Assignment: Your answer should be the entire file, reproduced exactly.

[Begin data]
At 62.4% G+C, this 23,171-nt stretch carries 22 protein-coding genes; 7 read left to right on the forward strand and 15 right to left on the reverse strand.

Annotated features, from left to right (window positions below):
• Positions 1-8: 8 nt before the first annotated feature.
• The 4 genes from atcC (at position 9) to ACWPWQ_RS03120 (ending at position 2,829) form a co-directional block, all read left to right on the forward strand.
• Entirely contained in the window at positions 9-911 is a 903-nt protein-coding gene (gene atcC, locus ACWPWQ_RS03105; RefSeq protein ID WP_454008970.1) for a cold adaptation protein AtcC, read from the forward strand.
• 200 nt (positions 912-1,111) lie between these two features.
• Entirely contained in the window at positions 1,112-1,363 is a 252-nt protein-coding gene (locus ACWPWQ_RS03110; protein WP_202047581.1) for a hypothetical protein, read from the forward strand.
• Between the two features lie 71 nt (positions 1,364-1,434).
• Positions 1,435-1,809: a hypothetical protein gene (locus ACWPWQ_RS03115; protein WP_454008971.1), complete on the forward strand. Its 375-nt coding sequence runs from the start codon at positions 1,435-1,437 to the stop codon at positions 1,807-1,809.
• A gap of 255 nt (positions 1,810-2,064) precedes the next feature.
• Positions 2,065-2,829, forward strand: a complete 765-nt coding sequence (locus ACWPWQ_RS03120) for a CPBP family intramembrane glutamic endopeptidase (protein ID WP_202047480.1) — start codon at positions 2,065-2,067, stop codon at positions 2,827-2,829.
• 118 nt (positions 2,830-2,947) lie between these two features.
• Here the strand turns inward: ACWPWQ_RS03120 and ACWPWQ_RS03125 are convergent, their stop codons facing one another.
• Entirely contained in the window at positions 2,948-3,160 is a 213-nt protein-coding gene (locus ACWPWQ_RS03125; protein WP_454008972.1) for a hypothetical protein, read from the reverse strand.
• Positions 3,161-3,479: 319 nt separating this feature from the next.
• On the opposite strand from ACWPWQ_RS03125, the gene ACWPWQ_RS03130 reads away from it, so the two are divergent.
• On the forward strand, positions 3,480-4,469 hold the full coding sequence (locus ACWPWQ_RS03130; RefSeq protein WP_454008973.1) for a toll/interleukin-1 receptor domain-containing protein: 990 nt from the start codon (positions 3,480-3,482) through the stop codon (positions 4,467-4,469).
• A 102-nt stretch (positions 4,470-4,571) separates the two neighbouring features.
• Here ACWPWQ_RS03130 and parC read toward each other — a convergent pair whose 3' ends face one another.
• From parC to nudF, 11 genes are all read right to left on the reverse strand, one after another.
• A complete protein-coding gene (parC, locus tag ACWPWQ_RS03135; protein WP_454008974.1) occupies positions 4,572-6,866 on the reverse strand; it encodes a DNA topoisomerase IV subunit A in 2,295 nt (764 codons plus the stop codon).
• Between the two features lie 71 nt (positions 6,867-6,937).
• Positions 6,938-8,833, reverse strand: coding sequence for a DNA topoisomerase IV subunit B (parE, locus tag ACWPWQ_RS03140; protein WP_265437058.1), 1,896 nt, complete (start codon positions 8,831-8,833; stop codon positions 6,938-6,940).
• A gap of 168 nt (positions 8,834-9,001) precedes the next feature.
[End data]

At 62.4% G+C, this 23,171-nt stretch carries 22 protein-coding genes; 7 read left to right on the forward strand and 15 right to left on the reverse strand.

Annotated features, from left to right (window positions below):
• Positions 1-8: 8 nt before the first annotated feature.
• The 4 genes from atcC (at position 9) to ACWPWQ_RS03120 (ending at position 2,829) form a co-directional block, all read left to right on the forward strand.
• Entirely contained in the window at positions 9-911 is a 903-nt protein-coding gene (gene atcC, locus ACWPWQ_RS03105; RefSeq protein ID WP_454008970.1) for a cold adaptation protein AtcC, read from the forward strand.
• 200 nt (positions 912-1,111) lie between these two features.
• Entirely contained in the window at positions 1,112-1,363 is a 252-nt protein-coding gene (locus ACWPWQ_RS03110; protein WP_202047581.1) for a hypothetical protein, read from the forward strand.
• Between the two features lie 71 nt (positions 1,364-1,434).
• Positions 1,435-1,809: a hypothetical protein gene (locus ACWPWQ_RS03115; protein WP_454008971.1), complete on the forward strand. Its 375-nt coding sequence runs from the start codon at positions 1,435-1,437 to the stop codon at positions 1,807-1,809.
• A gap of 255 nt (positions 1,810-2,064) precedes the next feature.
• Positions 2,065-2,829, forward strand: a complete 765-nt coding sequence (locus ACWPWQ_RS03120) for a CPBP family intramembrane glutamic endopeptidase (protein ID WP_202047480.1) — start codon at positions 2,065-2,067, stop codon at positions 2,827-2,829.
• 118 nt (positions 2,830-2,947) lie between these two features.
• Here the strand turns inward: ACWPWQ_RS03120 and ACWPWQ_RS03125 are convergent, their stop codons facing one another.
• Entirely contained in the window at positions 2,948-3,160 is a 213-nt protein-coding gene (locus ACWPWQ_RS03125; protein WP_454008972.1) for a hypothetical protein, read from the reverse strand.
• Positions 3,161-3,479: 319 nt separating this feature from the next.
• On the opposite strand from ACWPWQ_RS03125, the gene ACWPWQ_RS03130 reads away from it, so the two are divergent.
• On the forward strand, positions 3,480-4,469 hold the full coding sequence (locus ACWPWQ_RS03130; RefSeq protein WP_454008973.1) for a toll/interleukin-1 receptor domain-containing protein: 990 nt from the start codon (positions 3,480-3,482) through the stop codon (positions 4,467-4,469).
• A 102-nt stretch (positions 4,470-4,571) separates the two neighbouring features.
• Here ACWPWQ_RS03130 and parC read toward each other — a convergent pair whose 3' ends face one another.
• From parC to nudF, 11 genes are all read right to left on the reverse strand, one after another.
• A complete protein-coding gene (parC, locus tag ACWPWQ_RS03135; protein WP_454008974.1) occupies positions 4,572-6,866 on the reverse strand; it encodes a DNA topoisomerase IV subunit A in 2,295 nt (764 codons plus the stop codon).
• Between the two features lie 71 nt (positions 6,867-6,937).
• Positions 6,938-8,833, reverse strand: coding sequence for a DNA topoisomerase IV subunit B (parE, locus tag ACWPWQ_RS03140; protein WP_265437058.1), 1,896 nt, complete (start codon positions 8,831-8,833; stop codon positions 6,938-6,940).
• A gap of 168 nt (positions 8,834-9,001) precedes the next feature.